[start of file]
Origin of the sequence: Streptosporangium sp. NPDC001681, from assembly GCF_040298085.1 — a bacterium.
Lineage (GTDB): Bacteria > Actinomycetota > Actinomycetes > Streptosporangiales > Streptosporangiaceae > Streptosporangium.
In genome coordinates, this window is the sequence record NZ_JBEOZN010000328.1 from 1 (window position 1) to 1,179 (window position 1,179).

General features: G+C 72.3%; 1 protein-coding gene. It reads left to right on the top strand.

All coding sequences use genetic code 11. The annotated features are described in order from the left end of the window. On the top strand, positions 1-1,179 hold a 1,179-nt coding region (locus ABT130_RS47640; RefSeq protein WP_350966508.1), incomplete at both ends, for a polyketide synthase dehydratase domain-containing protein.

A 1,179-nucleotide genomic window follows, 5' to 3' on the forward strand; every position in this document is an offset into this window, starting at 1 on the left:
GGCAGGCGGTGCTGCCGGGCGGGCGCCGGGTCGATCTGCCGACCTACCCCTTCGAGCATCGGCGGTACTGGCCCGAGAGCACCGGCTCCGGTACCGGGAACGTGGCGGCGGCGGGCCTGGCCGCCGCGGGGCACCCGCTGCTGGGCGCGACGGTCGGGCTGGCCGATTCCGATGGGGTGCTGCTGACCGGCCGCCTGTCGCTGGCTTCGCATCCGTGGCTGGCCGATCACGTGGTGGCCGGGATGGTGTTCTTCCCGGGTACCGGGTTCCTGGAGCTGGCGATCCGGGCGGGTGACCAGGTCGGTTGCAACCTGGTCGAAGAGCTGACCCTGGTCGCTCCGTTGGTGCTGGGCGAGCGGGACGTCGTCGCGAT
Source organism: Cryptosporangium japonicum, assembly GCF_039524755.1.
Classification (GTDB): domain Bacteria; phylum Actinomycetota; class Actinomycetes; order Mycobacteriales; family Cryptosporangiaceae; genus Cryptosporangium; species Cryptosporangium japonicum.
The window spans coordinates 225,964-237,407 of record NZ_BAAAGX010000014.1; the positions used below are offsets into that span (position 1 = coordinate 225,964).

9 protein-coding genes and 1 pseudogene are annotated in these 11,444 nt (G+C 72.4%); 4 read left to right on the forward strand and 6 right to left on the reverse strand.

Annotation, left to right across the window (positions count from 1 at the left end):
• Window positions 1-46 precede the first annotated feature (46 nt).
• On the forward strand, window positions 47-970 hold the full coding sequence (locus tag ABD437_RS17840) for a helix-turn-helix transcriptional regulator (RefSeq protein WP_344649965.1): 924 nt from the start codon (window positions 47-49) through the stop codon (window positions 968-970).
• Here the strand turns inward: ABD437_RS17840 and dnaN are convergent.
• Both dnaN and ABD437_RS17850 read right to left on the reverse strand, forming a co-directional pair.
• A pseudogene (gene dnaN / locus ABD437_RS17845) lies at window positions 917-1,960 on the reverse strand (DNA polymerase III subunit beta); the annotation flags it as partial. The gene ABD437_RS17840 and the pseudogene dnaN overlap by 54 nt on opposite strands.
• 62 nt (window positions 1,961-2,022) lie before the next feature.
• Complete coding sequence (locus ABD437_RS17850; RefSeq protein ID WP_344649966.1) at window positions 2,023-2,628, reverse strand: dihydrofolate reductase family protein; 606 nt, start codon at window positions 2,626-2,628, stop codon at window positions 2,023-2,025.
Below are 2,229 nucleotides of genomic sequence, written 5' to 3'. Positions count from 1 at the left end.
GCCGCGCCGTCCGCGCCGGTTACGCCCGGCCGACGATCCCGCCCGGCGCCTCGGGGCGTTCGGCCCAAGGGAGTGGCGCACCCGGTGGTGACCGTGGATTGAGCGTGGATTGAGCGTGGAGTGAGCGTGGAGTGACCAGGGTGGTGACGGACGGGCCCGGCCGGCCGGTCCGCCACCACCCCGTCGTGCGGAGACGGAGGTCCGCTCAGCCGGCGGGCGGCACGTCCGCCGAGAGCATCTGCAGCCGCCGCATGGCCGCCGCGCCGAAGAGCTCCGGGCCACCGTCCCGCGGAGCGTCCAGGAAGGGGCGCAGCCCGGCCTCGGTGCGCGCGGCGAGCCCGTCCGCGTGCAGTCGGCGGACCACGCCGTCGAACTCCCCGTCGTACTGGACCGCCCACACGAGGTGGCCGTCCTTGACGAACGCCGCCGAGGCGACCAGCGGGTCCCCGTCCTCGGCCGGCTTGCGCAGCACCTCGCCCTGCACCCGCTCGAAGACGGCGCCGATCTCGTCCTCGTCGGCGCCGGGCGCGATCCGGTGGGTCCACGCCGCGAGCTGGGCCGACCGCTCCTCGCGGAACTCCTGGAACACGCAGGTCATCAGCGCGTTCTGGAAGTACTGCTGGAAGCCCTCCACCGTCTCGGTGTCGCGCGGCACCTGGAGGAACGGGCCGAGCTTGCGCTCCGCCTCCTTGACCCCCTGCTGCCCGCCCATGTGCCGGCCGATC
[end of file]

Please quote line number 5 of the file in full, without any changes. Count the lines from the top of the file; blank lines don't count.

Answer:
All coding sequences use genetic code 11. The annotated features are described in order from the left end of the window. On the top strand, positions 1-1,179 hold a 1,179-nt coding region (locus ABT130_RS47640; RefSeq protein WP_350966508.1), incomplete at both ends, for a polyketide synthase dehydratase domain-containing protein.